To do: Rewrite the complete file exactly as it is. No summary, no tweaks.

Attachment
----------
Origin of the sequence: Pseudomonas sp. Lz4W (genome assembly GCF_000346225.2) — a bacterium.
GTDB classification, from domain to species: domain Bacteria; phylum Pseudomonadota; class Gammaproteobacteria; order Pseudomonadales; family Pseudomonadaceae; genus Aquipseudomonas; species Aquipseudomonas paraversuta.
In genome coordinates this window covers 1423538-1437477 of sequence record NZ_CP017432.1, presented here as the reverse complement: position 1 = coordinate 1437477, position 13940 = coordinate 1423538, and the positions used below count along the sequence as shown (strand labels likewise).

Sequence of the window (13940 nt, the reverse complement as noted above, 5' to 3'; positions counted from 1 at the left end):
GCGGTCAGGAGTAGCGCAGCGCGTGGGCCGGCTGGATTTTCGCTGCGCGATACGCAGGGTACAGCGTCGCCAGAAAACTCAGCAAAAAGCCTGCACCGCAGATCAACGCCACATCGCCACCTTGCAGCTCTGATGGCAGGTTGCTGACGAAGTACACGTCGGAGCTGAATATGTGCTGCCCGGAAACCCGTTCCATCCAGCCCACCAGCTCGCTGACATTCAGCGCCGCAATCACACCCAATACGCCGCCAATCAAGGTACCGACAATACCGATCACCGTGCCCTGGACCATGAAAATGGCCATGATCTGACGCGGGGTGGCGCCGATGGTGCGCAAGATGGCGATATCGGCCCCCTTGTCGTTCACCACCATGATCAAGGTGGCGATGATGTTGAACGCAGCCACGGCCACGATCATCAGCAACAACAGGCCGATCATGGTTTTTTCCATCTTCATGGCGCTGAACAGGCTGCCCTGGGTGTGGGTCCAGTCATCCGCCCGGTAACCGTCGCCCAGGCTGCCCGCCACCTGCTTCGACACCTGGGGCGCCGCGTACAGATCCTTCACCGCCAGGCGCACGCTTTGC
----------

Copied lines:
Origin of the sequence: Pseudomonas sp. Lz4W (genome assembly GCF_000346225.2) — a bacterium.
GTDB classification, from domain to species: domain Bacteria; phylum Pseudomonadota; class Gammaproteobacteria; order Pseudomonadales; family Pseudomonadaceae; genus Aquipseudomonas; species Aquipseudomonas paraversuta.
In genome coordinates this window covers 1423538-1437477 of sequence record NZ_CP017432.1, presented here as the reverse complement: position 1 = coordinate 1437477, position 13940 = coordinate 1423538, and the positions used below count along the sequence as shown (strand labels likewise).

Sequence of the window (13940 nt, the reverse complement as noted above, 5' to 3'; positions counted from 1 at the left end):
GCGGTCAGGAGTAGCGCAGCGCGTGGGCCGGCTGGATTTTCGCTGCGCGATACGCAGGGTACAGCGTCGCCAGAAAACTCAGCAAAAAGCCTGCACCGCAGATCAACGCCACATCGCCACCTTGCAGCTCTGATGGCAGGTTGCTGACGAAGTACACGTCGGAGCTGAATATGTGCTGCCCGGAAACCCGTTCCATCCAGCCCACCAGCTCGCTGACATTCAGCGCCGCAATCACACCCAATACGCCGCCAATCAAGGTACCGACAATACCGATCACCGTGCCCTGGACCATGAAAATGGCCATGATCTGACGCGGGGTGGCGCCGATGGTGCGCAAGATGGCGATATCGGCCCCCTTGTCGTTCACCACCATGATCAAGGTGGCGATGATGTTGAACGCAGCCACGGCCACGATCATCAGCAACAACAGGCCGATCATGGTTTTTTCCATCTTCATGGCGCTGAACAGGCTGCCCTGGGTGTGGGTCCAGTCATCCGCCCGGTAACCGTCGCCCAGGCTGCCCGCCACCTGCTTCGACACCTGGGGCGCCGCGTACAGATCCTTCACCGCCAGGCGCACGCTTTGC